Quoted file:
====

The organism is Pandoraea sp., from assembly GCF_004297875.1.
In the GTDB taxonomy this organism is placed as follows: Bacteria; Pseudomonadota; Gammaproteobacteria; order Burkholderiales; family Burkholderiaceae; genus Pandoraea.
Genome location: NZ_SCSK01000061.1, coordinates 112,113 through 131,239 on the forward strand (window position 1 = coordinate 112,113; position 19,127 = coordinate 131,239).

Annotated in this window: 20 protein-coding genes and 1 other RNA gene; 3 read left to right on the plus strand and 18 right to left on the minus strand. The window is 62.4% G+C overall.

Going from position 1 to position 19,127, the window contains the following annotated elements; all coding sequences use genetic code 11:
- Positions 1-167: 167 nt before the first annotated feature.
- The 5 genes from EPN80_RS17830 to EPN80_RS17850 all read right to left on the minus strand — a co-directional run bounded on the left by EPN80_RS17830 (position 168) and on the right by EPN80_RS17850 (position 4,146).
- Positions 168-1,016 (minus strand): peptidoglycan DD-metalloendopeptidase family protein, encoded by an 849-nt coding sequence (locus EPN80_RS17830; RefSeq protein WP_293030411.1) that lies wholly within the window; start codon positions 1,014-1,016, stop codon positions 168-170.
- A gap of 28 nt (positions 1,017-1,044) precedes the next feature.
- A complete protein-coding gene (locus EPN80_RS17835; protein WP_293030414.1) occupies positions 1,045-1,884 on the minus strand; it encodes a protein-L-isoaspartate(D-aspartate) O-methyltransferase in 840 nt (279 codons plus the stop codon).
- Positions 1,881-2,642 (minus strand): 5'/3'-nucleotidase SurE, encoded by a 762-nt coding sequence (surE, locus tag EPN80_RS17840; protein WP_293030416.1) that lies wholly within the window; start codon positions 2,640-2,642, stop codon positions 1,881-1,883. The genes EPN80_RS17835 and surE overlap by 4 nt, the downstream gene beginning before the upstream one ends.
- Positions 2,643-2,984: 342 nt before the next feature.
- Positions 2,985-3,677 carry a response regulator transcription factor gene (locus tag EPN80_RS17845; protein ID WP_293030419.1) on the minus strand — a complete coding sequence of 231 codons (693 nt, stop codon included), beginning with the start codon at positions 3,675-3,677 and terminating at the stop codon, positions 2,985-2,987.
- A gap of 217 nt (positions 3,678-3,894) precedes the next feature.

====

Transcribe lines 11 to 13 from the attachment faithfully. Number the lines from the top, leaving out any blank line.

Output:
- Positions 1,881-2,642 (minus strand): 5'/3'-nucleotidase SurE, encoded by a 762-nt coding sequence (surE, locus tag EPN80_RS17840; protein WP_293030416.1) that lies wholly within the window; start codon positions 2,640-2,642, stop codon positions 1,881-1,883. The genes EPN80_RS17835 and surE overlap by 4 nt, the downstream gene beginning before the upstream one ends.
- Positions 2,643-2,984: 342 nt before the next feature.
- Positions 2,985-3,677 carry a response regulator transcription factor gene (locus tag EPN80_RS17845; protein ID WP_293030419.1) on the minus strand — a complete coding sequence of 231 codons (693 nt, stop codon included), beginning with the start codon at positions 3,675-3,677 and terminating at the stop codon, positions 2,985-2,987.